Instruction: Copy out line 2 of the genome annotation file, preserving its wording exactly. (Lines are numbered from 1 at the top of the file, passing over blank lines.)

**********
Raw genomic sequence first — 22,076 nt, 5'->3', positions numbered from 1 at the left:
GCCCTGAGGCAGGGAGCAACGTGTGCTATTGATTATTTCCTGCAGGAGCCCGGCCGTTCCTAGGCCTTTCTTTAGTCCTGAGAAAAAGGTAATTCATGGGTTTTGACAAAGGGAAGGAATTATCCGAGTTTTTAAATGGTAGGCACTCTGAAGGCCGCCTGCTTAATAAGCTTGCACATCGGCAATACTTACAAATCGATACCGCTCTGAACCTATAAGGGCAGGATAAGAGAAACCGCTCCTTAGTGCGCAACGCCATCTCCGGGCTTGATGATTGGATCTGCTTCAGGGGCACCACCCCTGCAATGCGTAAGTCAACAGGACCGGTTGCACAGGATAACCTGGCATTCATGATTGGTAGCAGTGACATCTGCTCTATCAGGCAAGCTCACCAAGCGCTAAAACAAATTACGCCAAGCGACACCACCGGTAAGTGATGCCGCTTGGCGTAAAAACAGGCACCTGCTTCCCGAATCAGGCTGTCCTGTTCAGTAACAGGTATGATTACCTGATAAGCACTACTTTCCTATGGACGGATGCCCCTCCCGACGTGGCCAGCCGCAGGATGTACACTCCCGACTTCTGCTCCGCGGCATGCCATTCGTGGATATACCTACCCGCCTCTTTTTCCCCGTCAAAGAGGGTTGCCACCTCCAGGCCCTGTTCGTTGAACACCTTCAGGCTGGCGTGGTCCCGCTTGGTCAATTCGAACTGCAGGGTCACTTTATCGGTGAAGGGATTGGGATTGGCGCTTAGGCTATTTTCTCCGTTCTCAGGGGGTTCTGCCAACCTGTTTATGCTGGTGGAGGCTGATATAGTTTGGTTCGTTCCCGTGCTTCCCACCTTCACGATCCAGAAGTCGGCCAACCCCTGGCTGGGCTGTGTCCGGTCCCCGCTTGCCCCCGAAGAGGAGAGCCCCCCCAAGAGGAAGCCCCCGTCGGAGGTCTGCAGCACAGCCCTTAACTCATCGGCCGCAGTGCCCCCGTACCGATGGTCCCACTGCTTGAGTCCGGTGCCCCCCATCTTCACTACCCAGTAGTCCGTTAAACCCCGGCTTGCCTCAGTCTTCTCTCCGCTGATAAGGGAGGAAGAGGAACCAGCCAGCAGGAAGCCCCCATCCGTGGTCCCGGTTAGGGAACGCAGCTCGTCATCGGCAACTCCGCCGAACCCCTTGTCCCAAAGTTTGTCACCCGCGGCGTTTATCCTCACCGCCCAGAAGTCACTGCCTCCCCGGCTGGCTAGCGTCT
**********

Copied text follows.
GCCCTGAGGCAGGGAGCAACGTGTGCTATTGATTATTTCCTGCAGGAGCCCGGCCGTTCCTAGGCCTTTCTTTAGTCCTGAGAAAAAGGTAATTCATGGGTTTTGACAAAGGGAAGGAATTATCCGAGTTTTTAAATGGTAGGCACTCTGAAGGCCGCCTGCTTAATAAGCTTGCACATCGGCAATACTTACAAATCGATACCGCTCTGAACCTATAAGGGCAGGATAAGAGAAACCGCTCCTTAGTGCGCAACGCCATCTCCGGGCTTGATGATTGGATCTGCTTCAGGGGCACCACCCCTGCAATGCGTAAGTCAACAGGACCGGTTGCACAGGATAACCTGGCATTCATGATTGGTAGCAGTGACATCTGCTCTATCAGGCAAGCTCACCAAGCGCTAAAACAAATTACGCCAAGCGACACCACCGGTAAGTGATGCCGCTTGGCGTAAAAACAGGCACCTGCTTCCCGAATCAGGCTGTCCTGTTCAGTAACAGGTATGATTACCTGATAAGCACTACTTTCCTATGGACGGATGCCCCTCCCGACGTGGCCAGCCGCAGGATGTACACTCCCGACTTCTGCTCCGCGGCATGCCATTCGTGGATATACCTACCCGCCTCTTTTTCCCCGTCAAAGAGGGTTGCCACCTCCAGGCCCTGTTCGTTGAACACCTTCAGGCTGGCGTGGTCCCGCTTGGTCAATTCGAACTGCAGGGTCACTTTATCGGTGAAGGGATTGGGATTGGCGCTTAGGCTATTTTCTCCGTTCTCAGGGGGTTCTGCCAACCTGTTTATGCTGGTGGAGGCTGATATAGTTTGGTTCGTTCCCGTGCTTCCCACCTTCACGATCCAGAAGTCGGCCAACCCCTGGCTGGGCTGTGTCCGGTCCCCGCTTGCCCCCGAAGAGGAGAGCCCCCCCAAGAGGAAGCCCCCGTCGGAGGTCTGCAGCACAGCCCTTAACTCATCGGCCGCAGTGCCCCCGTACCGATGGTCCCACTGCTTGAGTCCGGTGCCCCCCATCTTCACTACCCAGTAGTCCGTTAAACCCCGGCTTGCCTCAGTCTTCTCTCCGCTGATAAGGGAGGAAGAGGAACCAGCCAGCAGGAAGCCCCCATCCGTGGTCCCGGTTAGGGAACGCAGCTCGTCATCGGCAACTCCGCCGAACCCCTTGTCCCAAAGTTTGTCACCCGCGGCGTTTATCCTCACCGCCCAGAAGTCACTGCCTCCCCGGCTGGCTAGCGTCT